In an article published on February 7, 2018, the Danish Consumer Council THINK Chemicals reported on a testing campaign measuring cadmium, lead, mineral oils, and polyaromatic hydrocarbons (PAHs) in twelve different brands of dark chocolate (70% cacao content). All of the tested chocolate bars contained all of the targeted substances with varying quantities, the Consumer Council informed. Five of the chocolates had elevated levels of one or more of the substances. In one chocolate bar, the amount of cadmium exceeded the upcoming EU limit value for cadmium in dark chocolate. Three chocolates contained mineral oil aromatic hydrocarbons (MOAH) in addition to mineral oil saturated hydrocarbons (MOSH). The remaining nine chocolates were free of MOAH, but contained MOSH. Two chocolate bars had increased levels of PAHs, however still below the EU limit values. The more detailed test results (in Danish, published on November 9, 2017) can be found here.
“Cadmium is transferred from the soil to the cocoa beans and therefore ends up in the finished bar of chocolate,” the Consumer Council explained. The heavy metal can accumulate in the liver and kidneys, and in the long term cause kidney damage. MOSH and MOAH contamination of food can occur during food production, processing, and packaging. One source is paper and board packaging, containing mineral-oil-based printing inks or recycled material. Also, the jute bags used to transport cocoa beans may be a contamination source. Mineral oils may also occur in additives and auxiliaries used in food processing or in lubricants used in food production, the Consumer Council noted. MOSH can accumulate in the body’s organs and MOAH is suspected to be carcinogenic. PAHs could be formed during roasting and drying. They have mutagenic and carcinogenic potential.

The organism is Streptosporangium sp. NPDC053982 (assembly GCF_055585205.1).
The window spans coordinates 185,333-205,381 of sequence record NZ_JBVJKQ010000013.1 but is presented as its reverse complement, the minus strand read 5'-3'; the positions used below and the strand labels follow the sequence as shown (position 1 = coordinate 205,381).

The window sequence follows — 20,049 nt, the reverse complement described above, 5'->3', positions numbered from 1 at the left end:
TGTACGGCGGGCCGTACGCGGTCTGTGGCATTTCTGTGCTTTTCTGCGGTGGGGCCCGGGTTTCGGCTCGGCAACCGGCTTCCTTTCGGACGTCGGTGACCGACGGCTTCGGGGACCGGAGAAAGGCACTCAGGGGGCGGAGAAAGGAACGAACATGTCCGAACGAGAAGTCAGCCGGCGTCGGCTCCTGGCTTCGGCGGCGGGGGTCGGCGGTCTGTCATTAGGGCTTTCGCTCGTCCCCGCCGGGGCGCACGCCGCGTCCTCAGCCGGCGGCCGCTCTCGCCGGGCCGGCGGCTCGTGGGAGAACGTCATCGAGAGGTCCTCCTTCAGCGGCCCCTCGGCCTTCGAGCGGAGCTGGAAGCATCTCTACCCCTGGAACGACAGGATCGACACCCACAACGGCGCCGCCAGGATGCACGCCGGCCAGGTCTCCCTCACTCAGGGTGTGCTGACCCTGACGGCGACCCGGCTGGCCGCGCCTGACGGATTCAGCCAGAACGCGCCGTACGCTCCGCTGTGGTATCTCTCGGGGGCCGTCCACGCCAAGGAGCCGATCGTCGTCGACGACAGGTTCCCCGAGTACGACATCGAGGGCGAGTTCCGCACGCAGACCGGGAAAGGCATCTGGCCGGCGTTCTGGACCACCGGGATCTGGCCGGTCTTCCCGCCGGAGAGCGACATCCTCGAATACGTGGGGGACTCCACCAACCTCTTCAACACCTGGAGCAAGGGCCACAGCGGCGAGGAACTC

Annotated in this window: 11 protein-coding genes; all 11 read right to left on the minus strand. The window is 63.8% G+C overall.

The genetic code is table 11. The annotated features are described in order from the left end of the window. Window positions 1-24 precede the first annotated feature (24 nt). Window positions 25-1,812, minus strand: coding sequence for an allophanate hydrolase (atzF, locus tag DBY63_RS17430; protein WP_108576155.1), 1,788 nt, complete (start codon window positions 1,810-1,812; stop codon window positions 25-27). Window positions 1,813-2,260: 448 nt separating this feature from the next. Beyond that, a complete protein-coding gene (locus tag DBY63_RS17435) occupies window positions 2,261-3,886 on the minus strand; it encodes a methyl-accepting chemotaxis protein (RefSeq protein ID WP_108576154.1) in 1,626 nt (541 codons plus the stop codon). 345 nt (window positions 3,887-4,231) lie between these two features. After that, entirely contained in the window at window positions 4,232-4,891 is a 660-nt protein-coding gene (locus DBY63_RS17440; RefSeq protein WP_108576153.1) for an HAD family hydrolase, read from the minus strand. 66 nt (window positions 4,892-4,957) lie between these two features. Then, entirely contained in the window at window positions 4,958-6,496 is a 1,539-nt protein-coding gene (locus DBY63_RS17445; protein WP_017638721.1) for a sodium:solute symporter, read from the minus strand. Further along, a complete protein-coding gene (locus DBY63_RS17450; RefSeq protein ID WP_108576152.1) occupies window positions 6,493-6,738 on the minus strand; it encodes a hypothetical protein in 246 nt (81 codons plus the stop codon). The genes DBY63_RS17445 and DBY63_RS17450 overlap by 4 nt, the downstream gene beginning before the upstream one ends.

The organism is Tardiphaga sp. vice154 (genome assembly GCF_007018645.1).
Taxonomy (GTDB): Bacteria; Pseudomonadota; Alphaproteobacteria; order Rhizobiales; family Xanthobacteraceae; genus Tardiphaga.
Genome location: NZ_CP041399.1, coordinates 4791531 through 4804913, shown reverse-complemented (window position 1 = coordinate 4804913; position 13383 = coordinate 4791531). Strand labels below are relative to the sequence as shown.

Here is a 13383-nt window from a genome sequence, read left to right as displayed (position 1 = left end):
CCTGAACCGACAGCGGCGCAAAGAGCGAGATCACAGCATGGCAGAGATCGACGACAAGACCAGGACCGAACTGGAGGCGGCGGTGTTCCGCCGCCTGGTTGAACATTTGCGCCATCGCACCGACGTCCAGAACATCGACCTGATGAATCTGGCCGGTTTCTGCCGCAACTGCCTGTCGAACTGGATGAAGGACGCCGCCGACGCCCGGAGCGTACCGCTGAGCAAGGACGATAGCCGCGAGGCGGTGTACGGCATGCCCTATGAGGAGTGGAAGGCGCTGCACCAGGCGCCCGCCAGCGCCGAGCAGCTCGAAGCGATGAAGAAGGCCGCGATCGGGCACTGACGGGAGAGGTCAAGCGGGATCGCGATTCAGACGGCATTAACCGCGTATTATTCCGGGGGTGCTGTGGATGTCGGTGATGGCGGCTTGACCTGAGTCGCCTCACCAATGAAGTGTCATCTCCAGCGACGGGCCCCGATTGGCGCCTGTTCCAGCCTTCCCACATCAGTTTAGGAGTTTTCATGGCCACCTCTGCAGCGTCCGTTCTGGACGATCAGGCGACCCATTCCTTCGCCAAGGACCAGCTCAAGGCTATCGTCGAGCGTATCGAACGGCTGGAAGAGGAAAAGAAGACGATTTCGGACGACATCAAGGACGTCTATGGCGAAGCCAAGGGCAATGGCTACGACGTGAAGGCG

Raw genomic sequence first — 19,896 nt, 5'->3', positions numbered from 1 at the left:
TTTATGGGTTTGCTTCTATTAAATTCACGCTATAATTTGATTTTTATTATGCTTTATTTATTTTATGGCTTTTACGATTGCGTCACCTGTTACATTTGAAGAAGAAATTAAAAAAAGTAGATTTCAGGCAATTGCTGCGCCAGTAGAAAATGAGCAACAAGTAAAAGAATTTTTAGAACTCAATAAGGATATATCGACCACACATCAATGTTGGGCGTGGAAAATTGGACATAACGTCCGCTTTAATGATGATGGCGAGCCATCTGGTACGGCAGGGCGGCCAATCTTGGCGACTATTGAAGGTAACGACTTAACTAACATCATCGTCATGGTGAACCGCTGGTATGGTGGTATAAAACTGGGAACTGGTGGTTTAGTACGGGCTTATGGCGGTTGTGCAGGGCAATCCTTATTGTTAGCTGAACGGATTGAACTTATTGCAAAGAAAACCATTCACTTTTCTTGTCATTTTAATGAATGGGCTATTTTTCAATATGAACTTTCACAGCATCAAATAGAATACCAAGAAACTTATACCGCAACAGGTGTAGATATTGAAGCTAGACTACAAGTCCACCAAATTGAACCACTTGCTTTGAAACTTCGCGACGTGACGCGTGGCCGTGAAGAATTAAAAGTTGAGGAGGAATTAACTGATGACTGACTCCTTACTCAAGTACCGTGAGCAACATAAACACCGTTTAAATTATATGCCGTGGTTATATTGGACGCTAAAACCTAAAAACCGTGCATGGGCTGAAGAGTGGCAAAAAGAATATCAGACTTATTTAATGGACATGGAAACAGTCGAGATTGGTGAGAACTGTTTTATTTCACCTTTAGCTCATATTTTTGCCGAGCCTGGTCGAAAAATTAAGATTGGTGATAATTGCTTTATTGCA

Danish Consumer Council THINK Chemicals (February 7, 2018). “Dark chocolate: These unwanted chemicals were found in test.”
Danish Consumer Council THINK Chemicals (November 9, 2017). “Test: Kemi i mørk chokolade.” (in Danish)